Our Method of Creation
When creating architecture, it is common to outsource the entire construction process to a construction company and, for the design, combine ready-made items found in catalogs.
We do not follow this path. Instead, we work directly with various craftspeople who have their own specialties, such as plastering, smithery, carpentry, and gilding, to bring out the hidden qualities of the technologies and material and create our original value.
The Wiener Werkstätte, from early-20th-century Austria, held the Gesamtkunstwerk (total work of art) as its ideal and strove to enrich people’s lives by designing a space as a whole, from architecture to small everyday objects.
We also aim to weave various specialties, from structure to MEP, interior, and furniture, into a single Gesamtkunstwerk and present a rich and beautiful space that feels like a garment touching the heartstrings.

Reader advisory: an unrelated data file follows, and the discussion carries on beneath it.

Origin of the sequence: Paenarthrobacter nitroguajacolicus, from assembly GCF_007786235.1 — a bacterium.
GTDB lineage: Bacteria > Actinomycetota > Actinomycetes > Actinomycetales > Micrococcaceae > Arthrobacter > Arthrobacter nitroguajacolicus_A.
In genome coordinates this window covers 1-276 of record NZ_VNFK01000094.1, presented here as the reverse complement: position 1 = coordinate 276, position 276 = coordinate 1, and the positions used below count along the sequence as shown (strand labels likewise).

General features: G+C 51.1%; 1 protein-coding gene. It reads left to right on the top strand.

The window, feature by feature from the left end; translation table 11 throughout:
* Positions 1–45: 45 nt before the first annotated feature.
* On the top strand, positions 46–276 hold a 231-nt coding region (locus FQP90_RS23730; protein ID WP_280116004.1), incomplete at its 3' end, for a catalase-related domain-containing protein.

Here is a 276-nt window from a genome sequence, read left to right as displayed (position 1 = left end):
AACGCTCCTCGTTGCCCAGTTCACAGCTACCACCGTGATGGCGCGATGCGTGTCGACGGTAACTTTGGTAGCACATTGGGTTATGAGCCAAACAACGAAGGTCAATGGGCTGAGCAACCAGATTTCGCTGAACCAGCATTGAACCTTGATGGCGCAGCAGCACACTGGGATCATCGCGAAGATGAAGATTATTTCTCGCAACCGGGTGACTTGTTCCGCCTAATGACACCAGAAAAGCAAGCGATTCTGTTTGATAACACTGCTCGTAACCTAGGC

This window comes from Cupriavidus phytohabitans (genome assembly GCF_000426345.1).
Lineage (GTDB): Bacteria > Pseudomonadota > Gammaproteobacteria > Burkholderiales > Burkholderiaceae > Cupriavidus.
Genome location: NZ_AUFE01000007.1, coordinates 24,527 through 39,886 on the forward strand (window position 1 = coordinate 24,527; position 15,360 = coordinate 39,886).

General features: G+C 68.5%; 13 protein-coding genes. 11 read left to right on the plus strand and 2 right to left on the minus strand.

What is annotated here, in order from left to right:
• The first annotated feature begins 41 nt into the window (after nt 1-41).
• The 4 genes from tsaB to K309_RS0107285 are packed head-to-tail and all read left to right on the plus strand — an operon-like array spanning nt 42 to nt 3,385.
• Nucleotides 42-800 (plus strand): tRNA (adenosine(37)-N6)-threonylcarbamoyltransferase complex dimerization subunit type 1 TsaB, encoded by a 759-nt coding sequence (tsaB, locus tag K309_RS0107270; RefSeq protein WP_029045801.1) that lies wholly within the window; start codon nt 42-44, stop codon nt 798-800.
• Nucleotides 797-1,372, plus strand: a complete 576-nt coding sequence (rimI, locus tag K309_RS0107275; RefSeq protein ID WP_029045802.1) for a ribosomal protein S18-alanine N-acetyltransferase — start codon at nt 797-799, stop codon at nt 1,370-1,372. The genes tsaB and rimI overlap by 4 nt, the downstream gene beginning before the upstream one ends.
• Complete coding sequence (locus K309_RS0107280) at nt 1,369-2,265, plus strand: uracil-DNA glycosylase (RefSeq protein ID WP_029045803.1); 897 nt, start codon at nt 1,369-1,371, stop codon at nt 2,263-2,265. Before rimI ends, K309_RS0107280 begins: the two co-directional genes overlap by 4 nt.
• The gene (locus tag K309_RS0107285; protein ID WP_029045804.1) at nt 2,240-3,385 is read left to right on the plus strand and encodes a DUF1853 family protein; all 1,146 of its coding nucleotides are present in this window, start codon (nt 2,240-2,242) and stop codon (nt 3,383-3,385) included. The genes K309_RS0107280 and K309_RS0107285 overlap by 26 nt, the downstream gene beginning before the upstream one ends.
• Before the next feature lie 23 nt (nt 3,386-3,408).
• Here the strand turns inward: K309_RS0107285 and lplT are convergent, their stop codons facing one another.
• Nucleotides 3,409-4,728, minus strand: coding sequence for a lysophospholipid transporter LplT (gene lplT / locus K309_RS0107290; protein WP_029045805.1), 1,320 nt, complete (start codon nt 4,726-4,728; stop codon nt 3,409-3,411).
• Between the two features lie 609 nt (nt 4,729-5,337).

Gold leaf fixing
A gold leaf so thin that it could be blown away is very carefully transferred by hand to the 3 mm wide stainless-steel flat bar welded to the framework.
White cement and the green marble “serpentine” variety are mixed together, applied to the surface with a spatula and then are polished with a grinding machine. The feeling of the glossy polished concrete is juxtaposed to the rough expression of the rammed earth.
It is built by assembling a mould from Japanese Cedar board and ramming down 3 different types of earth, red, medium coarse and fine sand earth every 10 cm. After being compacted down in the formwork, the mould is removed and resin is sprayed to limit the water absorbency of the surface.
One of the transitional plaster-making processes is to mix Japanse sumi-ink with plaster and apply it. This is an extremely difficult finish which requires great ability from the artisan.
A prepared slate (Genshoseki) of 15 cm in width is installed in order to harden the feel of the soft Wilton carpets covering the whole floor surface and to frame the edge of the floor.